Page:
Should You Rent or Get a Mortgage? How to Figure Out the Best Option Financially


A man holding paper talking to a girl holding a baby in a house


Home ownership is a long-term goal for many people, but if you take the plunge too soon it could be a disaster rather than a dream.

The key is to look at the financial realities you face and determine whether renting is right for you right now, or if the time to take out a home loan has arrived. So how can you go about this?


Checking your credit score

Knowing your credit score is important whether or not you are on the cusp of getting a mortgage. Factors such as your repayment history, your current debt level, and the number of credit cards you have will influence this.

If your credit score is fairly low, sticking with a rental property until you've built it up by being responsible with your money is best. If it is in rude health, then you're more likely to be approved for a mortgage, which is a good sign.


Investigating your mortgage options online

Speaking of mortgage approval, it's a good step to check out the market and see what offers are out there.

You can do this online at loanDepot, a mortgage lender which makes it straightforward to calculate the affordability of home loans in just a few minutes.

Even if you decide to secure a mortgage with someone else, doing research like this will help you navigate the next steps, rather than stumbling blindly.


Calculating repayment costs

In terms of research, knowing how much you'll likely repay when your mortgage is up and running is crucial to determining affordability.

You'll need to see how interest rates will impact your monthly repayments, depending on the price of the property you're thinking of buying.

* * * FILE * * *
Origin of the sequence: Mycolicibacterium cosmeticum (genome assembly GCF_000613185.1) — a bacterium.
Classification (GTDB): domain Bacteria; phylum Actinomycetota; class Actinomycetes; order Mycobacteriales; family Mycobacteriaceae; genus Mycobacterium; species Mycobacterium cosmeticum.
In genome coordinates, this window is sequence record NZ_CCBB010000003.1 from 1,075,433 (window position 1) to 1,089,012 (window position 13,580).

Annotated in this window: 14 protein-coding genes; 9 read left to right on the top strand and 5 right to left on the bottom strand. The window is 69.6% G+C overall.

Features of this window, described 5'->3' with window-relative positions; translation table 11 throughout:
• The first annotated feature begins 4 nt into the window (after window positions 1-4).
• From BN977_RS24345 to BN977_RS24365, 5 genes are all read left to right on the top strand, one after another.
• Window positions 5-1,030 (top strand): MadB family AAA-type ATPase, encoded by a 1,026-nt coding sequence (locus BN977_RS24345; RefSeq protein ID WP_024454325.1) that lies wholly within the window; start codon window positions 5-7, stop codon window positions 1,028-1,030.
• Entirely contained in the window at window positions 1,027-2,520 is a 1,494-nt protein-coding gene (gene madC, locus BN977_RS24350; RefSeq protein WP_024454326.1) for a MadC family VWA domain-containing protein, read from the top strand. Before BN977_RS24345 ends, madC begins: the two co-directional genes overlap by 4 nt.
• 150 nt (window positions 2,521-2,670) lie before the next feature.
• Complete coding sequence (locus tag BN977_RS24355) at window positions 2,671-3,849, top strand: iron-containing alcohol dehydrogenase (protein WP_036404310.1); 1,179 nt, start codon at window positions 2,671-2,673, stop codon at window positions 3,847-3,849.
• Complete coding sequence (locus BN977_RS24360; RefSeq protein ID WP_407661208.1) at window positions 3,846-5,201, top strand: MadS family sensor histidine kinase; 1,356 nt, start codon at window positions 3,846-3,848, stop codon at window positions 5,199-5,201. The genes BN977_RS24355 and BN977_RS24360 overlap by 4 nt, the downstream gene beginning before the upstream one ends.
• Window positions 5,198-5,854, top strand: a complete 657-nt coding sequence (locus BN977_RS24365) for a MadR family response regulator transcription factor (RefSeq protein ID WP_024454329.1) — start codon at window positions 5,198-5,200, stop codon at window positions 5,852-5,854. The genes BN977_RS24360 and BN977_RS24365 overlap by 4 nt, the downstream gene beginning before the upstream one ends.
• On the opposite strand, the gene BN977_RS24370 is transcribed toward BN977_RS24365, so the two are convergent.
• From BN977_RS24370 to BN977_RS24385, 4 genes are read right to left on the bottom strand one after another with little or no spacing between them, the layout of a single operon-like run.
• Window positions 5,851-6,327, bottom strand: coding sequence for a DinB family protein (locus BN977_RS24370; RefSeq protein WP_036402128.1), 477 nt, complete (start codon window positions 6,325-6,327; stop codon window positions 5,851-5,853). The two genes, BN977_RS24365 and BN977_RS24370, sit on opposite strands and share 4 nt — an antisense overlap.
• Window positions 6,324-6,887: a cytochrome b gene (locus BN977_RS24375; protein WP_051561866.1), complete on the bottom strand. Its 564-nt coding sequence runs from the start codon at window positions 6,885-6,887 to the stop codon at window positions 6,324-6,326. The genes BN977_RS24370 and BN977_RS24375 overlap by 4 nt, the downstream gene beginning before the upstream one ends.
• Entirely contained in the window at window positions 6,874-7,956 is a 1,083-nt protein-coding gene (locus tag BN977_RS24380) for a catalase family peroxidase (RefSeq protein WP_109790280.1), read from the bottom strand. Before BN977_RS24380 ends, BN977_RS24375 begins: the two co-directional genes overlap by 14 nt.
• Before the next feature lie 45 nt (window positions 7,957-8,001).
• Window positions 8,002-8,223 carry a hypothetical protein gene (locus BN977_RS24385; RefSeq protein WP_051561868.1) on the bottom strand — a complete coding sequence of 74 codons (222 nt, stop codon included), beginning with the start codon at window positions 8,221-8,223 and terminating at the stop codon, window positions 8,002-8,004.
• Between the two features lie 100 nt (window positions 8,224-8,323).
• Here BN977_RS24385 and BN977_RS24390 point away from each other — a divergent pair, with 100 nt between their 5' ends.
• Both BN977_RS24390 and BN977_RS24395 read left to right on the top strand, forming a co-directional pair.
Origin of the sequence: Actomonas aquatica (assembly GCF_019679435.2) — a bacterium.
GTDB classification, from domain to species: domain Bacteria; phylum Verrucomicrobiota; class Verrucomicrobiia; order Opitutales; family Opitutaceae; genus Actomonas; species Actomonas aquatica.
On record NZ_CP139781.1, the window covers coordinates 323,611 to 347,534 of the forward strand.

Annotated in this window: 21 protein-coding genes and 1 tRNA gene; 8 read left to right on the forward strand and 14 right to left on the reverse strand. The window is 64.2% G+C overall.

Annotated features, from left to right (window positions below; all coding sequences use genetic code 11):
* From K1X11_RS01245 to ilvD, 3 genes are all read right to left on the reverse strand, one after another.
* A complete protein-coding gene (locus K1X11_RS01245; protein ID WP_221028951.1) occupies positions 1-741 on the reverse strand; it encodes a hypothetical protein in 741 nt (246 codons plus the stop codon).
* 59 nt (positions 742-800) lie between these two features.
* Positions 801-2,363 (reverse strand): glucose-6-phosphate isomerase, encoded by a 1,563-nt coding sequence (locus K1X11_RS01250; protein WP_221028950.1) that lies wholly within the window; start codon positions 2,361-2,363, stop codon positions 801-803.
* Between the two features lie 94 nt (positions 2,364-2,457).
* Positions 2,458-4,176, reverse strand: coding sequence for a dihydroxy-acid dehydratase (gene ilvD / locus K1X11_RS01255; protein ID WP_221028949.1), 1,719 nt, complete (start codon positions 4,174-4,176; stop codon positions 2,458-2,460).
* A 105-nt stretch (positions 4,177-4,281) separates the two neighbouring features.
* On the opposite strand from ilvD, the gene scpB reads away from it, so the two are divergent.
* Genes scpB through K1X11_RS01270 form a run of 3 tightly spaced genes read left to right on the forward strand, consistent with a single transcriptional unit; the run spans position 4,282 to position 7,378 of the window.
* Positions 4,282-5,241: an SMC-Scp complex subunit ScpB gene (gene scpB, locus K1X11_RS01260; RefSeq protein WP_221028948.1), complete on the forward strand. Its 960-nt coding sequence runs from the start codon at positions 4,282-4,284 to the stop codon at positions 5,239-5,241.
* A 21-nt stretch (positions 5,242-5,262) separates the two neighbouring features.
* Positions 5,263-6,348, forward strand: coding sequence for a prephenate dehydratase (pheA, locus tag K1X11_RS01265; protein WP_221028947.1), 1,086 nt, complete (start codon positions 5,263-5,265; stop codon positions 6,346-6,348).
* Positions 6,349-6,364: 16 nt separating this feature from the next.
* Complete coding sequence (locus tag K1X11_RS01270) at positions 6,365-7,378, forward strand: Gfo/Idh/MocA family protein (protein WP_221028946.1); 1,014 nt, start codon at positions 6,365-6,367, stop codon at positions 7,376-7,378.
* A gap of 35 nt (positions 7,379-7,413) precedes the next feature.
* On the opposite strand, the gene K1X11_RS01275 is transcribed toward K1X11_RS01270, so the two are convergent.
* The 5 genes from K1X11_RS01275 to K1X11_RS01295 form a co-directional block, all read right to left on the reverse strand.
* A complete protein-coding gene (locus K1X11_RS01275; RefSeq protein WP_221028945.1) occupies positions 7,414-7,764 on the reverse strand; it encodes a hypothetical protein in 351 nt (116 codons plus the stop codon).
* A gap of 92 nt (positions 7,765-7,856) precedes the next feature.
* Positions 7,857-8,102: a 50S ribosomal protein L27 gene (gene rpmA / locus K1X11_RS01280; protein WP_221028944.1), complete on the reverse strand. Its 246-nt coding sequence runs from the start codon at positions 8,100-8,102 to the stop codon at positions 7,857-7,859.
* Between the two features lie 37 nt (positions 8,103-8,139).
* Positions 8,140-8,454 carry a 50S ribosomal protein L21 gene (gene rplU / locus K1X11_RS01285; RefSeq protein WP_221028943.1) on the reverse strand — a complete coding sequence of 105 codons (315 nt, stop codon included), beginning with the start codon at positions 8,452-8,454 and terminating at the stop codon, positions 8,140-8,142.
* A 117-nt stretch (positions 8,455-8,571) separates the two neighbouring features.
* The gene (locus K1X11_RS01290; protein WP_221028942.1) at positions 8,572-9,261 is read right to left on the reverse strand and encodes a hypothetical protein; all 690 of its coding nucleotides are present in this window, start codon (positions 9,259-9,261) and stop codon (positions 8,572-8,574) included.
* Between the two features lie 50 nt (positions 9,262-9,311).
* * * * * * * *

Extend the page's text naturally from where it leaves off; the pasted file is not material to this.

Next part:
It doesn't necessarily matter if mortgage repayments will be more expensive than your monthly rent. So long as your household budget can accommodate this and still give you money to spend and save, paying more on a mortgage is better in the long run as your cash won't just be going into the pocket of your landlord.

Of course if you do the math and find that a mortgage would push your income to breaking point, renting for the time being is better.


Drumming up a down payment

To get a mortgage, you'll need a down payment, which is basically a lump sum that covers a percentage of the asking price upfront, and also proves to the lender that you've got the ability to save up and be savvy with your money.

These days, a lot of people rely on gifts from relatives to afford the sizable down payments which are part and parcel of the modern property market. You'll need to declare this if you've not saved enough on your own so far.

Of course if you don't have family money to fall back on, then you'll need to accumulate a down payment over time. This is where renting a cheap place and living frugally helps out, so don't discount the benefits of existing well below your means in the short term.

There are also schemes for no-down payment buying, so consider every avenue before deciding.


Settling on future plans

Buying a home gives you a place to call your own, as well as the prospect of long term financial stability. But renting benefits from offering unbeatable flexibility.

If you know where you want to live and you're committed to staying put for the next few years at least, getting a mortgage makes sense. If you plan to potentially move elsewhere, sticking with a rental property means you've got a bit more freedom, or at least less admin to take on when you up sticks.